Requested to call our favourite concrete constructing, many people would battle to carry again a sneer. Although the copious use of that materials by mid-twentieth-century model often called Brutalism has recently gained new generations of fans, we nonetheless extra generally hear it lamented as a supply of architectural “monstrosities.” However as a constructing materials, concrete goes again a lot additional in historical past than the many years following World Warfare II. To discover a universally beloved instance, we’d like merely look again to second-century Rome. There we discover the Pantheon, trying a lot the identical because it does in twenty-first century Rome immediately.
The perfect-preserved monument of historic Rome, the Pantheon (to not be confused with the Greek Parthenon) has remained in steady use, first as “a temple to the gods, then sanctified and made right into a church. Now, after all, it’s a serious vacationer attraction.” So says scholar Steven Zucker within the Khan Academy video above, a quick photographic tour he leads alongside his colleague Beth Harris.
“As quickly as you stroll in, you discover that there’s a form of obsession with circles, with rectangles, with squares, with these sorts of good geometrical shapes,” says Harris. “Due to the Roman use of concrete, the concept [obtained] that structure may very well be one thing that formed area and that would have a unique form of relationship to the viewer.”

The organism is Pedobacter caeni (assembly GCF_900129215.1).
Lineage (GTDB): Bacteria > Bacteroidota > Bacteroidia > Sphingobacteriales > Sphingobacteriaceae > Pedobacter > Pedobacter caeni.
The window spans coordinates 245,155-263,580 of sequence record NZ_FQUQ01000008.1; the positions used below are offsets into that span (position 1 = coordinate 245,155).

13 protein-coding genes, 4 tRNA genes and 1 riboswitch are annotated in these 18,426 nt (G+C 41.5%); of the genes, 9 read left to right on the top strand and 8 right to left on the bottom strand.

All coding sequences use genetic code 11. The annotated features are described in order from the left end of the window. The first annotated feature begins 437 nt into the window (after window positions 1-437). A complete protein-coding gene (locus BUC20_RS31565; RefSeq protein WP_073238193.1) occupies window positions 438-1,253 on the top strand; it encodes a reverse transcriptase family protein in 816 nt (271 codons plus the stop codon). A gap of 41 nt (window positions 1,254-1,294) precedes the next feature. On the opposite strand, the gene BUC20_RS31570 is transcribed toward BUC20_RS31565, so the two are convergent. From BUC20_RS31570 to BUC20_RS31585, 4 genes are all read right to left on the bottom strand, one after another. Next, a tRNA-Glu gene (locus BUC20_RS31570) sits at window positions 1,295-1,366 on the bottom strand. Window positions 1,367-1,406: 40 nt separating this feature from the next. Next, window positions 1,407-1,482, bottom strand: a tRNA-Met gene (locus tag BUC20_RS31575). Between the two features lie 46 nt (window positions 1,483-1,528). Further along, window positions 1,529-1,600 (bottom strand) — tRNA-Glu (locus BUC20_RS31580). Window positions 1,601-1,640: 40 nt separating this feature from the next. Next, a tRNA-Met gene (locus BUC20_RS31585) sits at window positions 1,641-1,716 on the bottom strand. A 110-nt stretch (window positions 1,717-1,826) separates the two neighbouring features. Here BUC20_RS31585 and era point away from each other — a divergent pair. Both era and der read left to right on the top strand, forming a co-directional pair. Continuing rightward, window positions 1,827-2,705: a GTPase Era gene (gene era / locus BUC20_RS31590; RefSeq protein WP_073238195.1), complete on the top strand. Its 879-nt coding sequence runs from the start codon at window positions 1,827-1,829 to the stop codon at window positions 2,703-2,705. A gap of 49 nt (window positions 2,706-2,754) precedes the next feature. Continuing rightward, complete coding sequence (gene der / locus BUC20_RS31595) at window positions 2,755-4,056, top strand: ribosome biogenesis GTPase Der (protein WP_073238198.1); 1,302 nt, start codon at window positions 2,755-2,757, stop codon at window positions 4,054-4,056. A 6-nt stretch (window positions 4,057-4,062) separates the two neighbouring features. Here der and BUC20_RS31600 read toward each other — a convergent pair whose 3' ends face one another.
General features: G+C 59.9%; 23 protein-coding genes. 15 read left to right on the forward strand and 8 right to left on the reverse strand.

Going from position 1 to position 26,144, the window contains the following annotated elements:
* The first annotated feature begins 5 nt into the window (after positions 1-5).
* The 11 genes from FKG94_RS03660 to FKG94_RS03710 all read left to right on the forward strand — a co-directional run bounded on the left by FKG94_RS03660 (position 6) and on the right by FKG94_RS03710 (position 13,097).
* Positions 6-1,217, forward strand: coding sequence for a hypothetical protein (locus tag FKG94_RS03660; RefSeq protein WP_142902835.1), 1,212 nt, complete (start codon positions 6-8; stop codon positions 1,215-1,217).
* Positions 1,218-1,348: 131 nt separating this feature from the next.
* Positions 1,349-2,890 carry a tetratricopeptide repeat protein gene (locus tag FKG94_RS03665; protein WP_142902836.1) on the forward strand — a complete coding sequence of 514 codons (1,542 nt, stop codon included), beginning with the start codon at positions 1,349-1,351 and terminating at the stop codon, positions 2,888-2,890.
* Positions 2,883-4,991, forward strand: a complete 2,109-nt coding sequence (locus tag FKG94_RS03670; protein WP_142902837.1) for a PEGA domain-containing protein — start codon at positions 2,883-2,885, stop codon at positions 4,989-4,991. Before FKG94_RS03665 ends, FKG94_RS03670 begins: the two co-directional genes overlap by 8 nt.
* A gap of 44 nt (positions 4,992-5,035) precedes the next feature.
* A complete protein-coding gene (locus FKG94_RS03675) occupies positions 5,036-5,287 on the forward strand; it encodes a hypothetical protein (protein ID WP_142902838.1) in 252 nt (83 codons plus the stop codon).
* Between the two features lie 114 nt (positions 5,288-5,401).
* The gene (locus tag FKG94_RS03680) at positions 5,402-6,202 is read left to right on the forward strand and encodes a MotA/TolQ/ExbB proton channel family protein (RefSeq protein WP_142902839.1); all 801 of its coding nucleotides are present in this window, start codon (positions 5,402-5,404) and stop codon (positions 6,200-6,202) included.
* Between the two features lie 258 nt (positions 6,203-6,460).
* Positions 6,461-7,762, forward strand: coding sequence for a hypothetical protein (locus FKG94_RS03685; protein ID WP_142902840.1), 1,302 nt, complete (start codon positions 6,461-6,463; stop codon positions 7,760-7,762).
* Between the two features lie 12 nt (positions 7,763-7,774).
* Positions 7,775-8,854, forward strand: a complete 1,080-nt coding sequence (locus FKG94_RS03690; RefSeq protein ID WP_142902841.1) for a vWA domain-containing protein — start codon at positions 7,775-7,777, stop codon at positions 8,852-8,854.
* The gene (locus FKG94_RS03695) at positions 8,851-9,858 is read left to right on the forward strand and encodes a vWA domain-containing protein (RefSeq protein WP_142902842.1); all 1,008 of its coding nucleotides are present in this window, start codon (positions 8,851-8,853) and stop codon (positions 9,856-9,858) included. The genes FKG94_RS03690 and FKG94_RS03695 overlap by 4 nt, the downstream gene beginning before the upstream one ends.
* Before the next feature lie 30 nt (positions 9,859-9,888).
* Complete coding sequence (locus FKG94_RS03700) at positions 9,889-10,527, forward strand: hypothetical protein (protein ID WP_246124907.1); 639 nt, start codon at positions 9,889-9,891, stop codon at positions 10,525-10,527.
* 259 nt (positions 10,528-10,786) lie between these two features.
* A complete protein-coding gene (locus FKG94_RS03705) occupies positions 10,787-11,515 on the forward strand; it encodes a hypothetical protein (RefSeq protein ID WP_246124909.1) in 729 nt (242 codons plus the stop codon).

You possibly can go deeper into the Pantheon (constructed circa 125 AD) via the tour video by Youtuber Garrett Ryan, creator of the ancient-history channel Instructed in Stone. Calling the Pantheon “arguably essentially the most influential constructing of all time,” he goes on to assist that daring declare by inspecting a number of structural and aesthetic parts (not least its sublimely spherical rotunda) that might encourage architects within the Renaissance, a time devoted to creating use of historic Greek and Roman data, and in some sense ever after. This may occasionally come as a shock to viewers with solely an off-the-cuff curiosity in structure — greater than it will to the Emperor Hadrian, commissioner of the Pantheon, who appears to not have been given to nice doubts in regards to the sturdiness of his legacy.
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Based mostly in Seoul, Colin Marshall writes and broadcasts on cities, language, and tradition. His initiatives embrace the Substack publication Books on Cities, the ebook The Stateless Metropolis: a Stroll via Twenty first-Century Los Angeles and the video sequence The Metropolis in Cinema. Comply with him on Twitter at @colinmarshall, on Fb, or on Instagram.